(10-04-2017 06:36 AM)Hokie4Skins Wrote:  https://pilotonline.com/sports/columnist...60934.html

Counterpoint from Raleigh News & Observer: UNC should get the boot first

Quote:Without minimizing in any way the dumpster fire of scandals that festered at Louisville until things reached meltdown last week, not one thing that has happened at U of L has damaged the credibility of the ACC as much as North Carolina’s actions have in what is commonly known as the “UNC academic fraud scandal.”

Yet all of Louisville’s accumulated tawdriness does not undermine the foundations of the school’s academic integrity in the way that almost 1,500 North Carolina athletes being allowed/encouraged to take academically fraudulent classes for 18 years (1993-2011) does.

What happened in Chapel Hill is even more galling because UNC for decades boasted about its integrity and how “The Carolina Way” was the model for what college sports should be.

Read more here: http://www.newsobserver.com/latest-news/...46751.html
UNC is the ACC. They're not going anywhere. If they did manage to get kicked out, the Big Ten will welcome them.
10-04-2017 11:33 AM
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TexanMark Offline
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Post: #59
RE: "West Virginia or UConn would have been a better choice."
(10-04-2017 11:33 AM)NJ2MDTerp Wrote:  
(10-04-2017 09:32 AM)Artifice Wrote:  
(10-04-2017 06:36 AM)Hokie4Skins Wrote:  https://pilotonline.com/sports/columnist...60934.html

Counterpoint from Raleigh News & Observer: UNC should get the boot first

Quote:Without minimizing in any way the dumpster fire of scandals that festered at Louisville until things reached meltdown last week, not one thing that has happened at U of L has damaged the credibility of the ACC as much as North Carolina’s actions have in what is commonly known as the “UNC academic fraud scandal.”

Yet all of Louisville’s accumulated tawdriness does not undermine the foundations of the school’s academic integrity in the way that almost 1,500 North Carolina athletes being allowed/encouraged to take academically fraudulent classes for 18 years (1993-2011) does.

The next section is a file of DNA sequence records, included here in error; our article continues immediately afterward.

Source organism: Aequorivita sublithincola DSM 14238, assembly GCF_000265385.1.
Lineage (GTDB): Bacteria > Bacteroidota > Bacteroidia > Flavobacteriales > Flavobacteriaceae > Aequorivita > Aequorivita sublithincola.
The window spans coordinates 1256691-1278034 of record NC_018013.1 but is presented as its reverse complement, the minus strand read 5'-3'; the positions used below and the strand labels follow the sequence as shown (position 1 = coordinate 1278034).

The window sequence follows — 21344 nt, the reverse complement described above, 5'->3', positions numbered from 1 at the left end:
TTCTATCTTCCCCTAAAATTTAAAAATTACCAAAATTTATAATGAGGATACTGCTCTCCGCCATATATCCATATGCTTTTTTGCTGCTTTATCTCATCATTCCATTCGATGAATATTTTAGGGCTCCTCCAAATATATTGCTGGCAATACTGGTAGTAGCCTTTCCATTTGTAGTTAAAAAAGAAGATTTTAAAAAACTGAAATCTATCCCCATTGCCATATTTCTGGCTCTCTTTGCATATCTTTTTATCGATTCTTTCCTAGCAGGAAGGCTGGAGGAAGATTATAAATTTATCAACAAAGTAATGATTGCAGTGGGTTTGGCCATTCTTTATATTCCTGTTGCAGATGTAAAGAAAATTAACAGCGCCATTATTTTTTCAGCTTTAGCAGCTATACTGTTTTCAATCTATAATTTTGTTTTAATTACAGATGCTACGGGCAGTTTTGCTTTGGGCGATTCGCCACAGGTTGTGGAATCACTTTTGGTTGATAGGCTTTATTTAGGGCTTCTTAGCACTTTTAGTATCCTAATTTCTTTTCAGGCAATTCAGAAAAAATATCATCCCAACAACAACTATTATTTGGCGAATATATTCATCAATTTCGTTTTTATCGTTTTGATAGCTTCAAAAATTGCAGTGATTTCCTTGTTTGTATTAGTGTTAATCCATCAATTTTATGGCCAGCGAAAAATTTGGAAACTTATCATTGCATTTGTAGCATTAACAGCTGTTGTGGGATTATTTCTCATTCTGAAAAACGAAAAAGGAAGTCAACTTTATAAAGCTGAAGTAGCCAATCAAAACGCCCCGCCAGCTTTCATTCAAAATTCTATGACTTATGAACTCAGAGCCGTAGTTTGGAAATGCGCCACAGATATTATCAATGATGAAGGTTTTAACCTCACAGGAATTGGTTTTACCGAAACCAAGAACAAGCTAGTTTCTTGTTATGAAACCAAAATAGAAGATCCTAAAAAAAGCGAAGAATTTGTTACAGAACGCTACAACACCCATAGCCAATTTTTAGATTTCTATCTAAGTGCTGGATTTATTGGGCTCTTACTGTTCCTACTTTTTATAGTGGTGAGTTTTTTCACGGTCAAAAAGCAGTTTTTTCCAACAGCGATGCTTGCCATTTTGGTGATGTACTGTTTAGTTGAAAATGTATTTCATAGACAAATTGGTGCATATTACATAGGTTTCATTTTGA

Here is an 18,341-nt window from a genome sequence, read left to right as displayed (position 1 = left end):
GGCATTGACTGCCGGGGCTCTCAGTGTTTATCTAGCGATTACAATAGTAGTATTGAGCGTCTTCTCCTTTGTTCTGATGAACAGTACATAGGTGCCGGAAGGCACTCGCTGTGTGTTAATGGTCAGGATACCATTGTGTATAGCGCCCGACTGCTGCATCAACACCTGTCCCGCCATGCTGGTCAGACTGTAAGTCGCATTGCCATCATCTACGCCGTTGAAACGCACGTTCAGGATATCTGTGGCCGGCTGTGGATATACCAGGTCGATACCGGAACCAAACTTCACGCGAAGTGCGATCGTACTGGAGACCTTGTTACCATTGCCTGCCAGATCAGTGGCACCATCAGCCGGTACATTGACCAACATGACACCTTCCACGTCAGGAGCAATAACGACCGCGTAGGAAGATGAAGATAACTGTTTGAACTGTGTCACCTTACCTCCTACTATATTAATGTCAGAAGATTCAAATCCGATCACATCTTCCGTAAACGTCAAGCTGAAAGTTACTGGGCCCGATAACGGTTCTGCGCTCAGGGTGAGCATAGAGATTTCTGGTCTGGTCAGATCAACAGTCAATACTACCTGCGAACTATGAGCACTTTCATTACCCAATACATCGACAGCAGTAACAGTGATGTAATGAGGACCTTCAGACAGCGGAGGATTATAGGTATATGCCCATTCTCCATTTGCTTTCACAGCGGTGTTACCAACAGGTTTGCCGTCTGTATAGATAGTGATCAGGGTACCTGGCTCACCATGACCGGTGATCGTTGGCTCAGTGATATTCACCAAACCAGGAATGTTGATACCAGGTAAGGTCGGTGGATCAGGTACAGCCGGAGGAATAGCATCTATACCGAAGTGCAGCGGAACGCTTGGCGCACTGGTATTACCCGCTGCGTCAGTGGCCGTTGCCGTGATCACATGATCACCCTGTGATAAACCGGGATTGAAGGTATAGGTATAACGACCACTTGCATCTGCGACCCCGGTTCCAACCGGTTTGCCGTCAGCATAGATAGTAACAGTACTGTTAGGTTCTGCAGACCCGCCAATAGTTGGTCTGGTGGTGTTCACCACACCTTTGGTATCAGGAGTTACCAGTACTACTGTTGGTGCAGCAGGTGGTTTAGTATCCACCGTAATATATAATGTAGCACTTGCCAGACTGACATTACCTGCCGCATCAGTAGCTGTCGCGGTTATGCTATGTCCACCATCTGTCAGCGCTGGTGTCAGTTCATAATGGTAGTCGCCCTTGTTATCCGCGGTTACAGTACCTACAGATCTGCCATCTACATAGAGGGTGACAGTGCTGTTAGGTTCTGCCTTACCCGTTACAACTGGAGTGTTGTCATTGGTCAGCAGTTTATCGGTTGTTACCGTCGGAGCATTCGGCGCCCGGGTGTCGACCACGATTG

What happened in Chapel Hill is even more galling because UNC for decades boasted about its integrity and how “The Carolina Way” was the model for what college sports should be.

Read more here: http://www.newsobserver.com/latest-news/...46751.html
UNC is the ACC. They're not going anywhere. If they did manage to get kicked out, the Big Ten will welcome them.

Starting to see what bothered MD fans...the ACC refs are horribly biased and incompetent.
(This post was last modified: 10-04-2017 12:05 PM by TexanMark.)
10-04-2017 11:40 AM
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DefCONNOne Offline
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Post: #60
RE: "West Virginia or UConn would have been a better choice."
(10-04-2017 10:55 AM)TexanMark Wrote:  
(10-04-2017 10:03 AM)quo vadis Wrote:  
(10-04-2017 09:59 AM)DefCONNOne Wrote:  
(10-04-2017 09:40 AM)quo vadis Wrote:  
(10-04-2017 09:08 AM)DefCONNOne Wrote:  The 2003 lawsuit excuse died the moment the ACC added Pitt. Try again.[/b]

Fairly or unfairly, UConn was always regarded as the ring-leader of the lawsuit. They were the most up front and adamant about it, UConn seemed to take the lead publicly in complaining about what the ACC did and about how it would harm them because they had invested in a new stadium. Yes, Pitt and others were part of the suit, but they were quieter about it. And public perceptions matter. If you run a big organization, legal disputes are inevitable so you don't necessarily hold a grudge when someone files against you. But it's one thing if the filer stays relatively quiet about it and it is worked out behind the scenes, another when the opponent goes public and disparages you in front of the cameras. That is what raises hackles.

And IIRC, it hurts to have a specific enemy, and BC in particular has long held a grudge because of disparaging comments directed at it by UConn officials at the time. It's hard to get admitted to a conference when there's one member who is an adamant "No", and UConn seems to have that in BC.

Bottom line is that IMO, the ACC remembers. 07-coffee3

And yet they weren't the "ringleader", Pitt was. Do you care to venture a guess which conference Pitt is in? Take your time, I'll wait.

You missed the point entirely: It doesn't matter who technically filed papers or whatever, what matters is public perception, and the public perception at the time and now was that UConn was the school most publicly identified with the lawsuit. That's why people have to be reminded that Pitt and others were actually part of it, because nobody remembers that. But everyone remembers UConn, because UConn was most in front of the cameras complaining about the ACC.

Hey, when the lawsuit happened, i had zero skin in the game, USF wasn't involved in any way shape or form. But as a neutral observer, that's what I remember - the lawsuit was "UConn's lawsuit against the ACC", that's how it was perceived, and that's how it has resonated with the ACC.

Spot on!

Actually it's not "spot on". At all. In fact, nobody remembers that UCONN was the "public face" of the lawsuit. That's why people like you and ACC fanboys, have to constantly remind John Q. Public that UCONN was actually part of the lawsuit. They've forgotten and if they somehow do remember, they don't care.
10-04-2017 11:47 AM